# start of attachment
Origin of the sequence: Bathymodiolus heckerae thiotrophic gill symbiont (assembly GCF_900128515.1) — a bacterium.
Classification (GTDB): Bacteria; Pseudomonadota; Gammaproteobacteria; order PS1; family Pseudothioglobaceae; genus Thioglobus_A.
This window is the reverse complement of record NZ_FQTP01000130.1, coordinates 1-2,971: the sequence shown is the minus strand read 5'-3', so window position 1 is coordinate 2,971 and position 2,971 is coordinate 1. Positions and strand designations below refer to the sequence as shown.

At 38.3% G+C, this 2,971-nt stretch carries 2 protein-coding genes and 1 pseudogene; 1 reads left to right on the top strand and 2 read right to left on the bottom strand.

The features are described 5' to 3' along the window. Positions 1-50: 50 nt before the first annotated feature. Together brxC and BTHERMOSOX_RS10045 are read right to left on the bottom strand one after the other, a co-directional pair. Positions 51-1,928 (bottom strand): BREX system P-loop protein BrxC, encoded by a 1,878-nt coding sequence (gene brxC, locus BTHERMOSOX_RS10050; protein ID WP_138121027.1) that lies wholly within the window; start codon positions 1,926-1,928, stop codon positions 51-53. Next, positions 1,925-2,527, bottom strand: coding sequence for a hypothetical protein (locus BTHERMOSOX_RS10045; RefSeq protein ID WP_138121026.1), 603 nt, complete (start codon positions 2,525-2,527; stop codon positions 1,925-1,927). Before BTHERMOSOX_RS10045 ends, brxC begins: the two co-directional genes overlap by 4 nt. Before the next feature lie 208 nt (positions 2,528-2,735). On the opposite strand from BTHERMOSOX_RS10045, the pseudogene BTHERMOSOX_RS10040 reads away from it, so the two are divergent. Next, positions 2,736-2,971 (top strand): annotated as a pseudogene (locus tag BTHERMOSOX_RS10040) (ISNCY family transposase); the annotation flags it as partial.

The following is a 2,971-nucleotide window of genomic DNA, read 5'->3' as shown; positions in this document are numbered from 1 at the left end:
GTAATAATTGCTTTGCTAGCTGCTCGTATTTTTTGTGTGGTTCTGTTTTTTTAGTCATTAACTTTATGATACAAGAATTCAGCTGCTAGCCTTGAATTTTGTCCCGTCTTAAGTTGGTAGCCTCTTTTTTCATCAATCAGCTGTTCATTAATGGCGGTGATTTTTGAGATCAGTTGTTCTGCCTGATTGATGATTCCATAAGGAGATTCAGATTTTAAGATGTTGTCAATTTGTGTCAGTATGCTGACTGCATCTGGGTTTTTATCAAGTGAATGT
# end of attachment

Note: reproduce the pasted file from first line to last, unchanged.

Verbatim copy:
Origin of the sequence: Bathymodiolus heckerae thiotrophic gill symbiont (assembly GCF_900128515.1) — a bacterium.
Classification (GTDB): Bacteria; Pseudomonadota; Gammaproteobacteria; order PS1; family Pseudothioglobaceae; genus Thioglobus_A.
This window is the reverse complement of record NZ_FQTP01000130.1, coordinates 1-2,971: the sequence shown is the minus strand read 5'-3', so window position 1 is coordinate 2,971 and position 2,971 is coordinate 1. Positions and strand designations below refer to the sequence as shown.

At 38.3% G+C, this 2,971-nt stretch carries 2 protein-coding genes and 1 pseudogene; 1 reads left to right on the top strand and 2 read right to left on the bottom strand.

The features are described 5' to 3' along the window. Positions 1-50: 50 nt before the first annotated feature. Together brxC and BTHERMOSOX_RS10045 are read right to left on the bottom strand one after the other, a co-directional pair. Positions 51-1,928 (bottom strand): BREX system P-loop protein BrxC, encoded by a 1,878-nt coding sequence (gene brxC, locus BTHERMOSOX_RS10050; protein ID WP_138121027.1) that lies wholly within the window; start codon positions 1,926-1,928, stop codon positions 51-53. Next, positions 1,925-2,527, bottom strand: coding sequence for a hypothetical protein (locus BTHERMOSOX_RS10045; RefSeq protein ID WP_138121026.1), 603 nt, complete (start codon positions 2,525-2,527; stop codon positions 1,925-1,927). Before BTHERMOSOX_RS10045 ends, brxC begins: the two co-directional genes overlap by 4 nt. Before the next feature lie 208 nt (positions 2,528-2,735). On the opposite strand from BTHERMOSOX_RS10045, the pseudogene BTHERMOSOX_RS10040 reads away from it, so the two are divergent. Next, positions 2,736-2,971 (top strand): annotated as a pseudogene (locus tag BTHERMOSOX_RS10040) (ISNCY family transposase); the annotation flags it as partial.

The following is a 2,971-nucleotide window of genomic DNA, read 5'->3' as shown; positions in this document are numbered from 1 at the left end:
GTAATAATTGCTTTGCTAGCTGCTCGTATTTTTTGTGTGGTTCTGTTTTTTTAGTCATTAACTTTATGATACAAGAATTCAGCTGCTAGCCTTGAATTTTGTCCCGTCTTAAGTTGGTAGCCTCTTTTTTCATCAATCAGCTGTTCATTAATGGCGGTGATTTTTGAGATCAGTTGTTCTGCCTGATTGATGATTCCATAAGGAGATTCAGATTTTAAGATGTTGTCAATTTGTGTCAGTATGCTGACTGCATCTGGGTTTTTATCAAGTGAATGT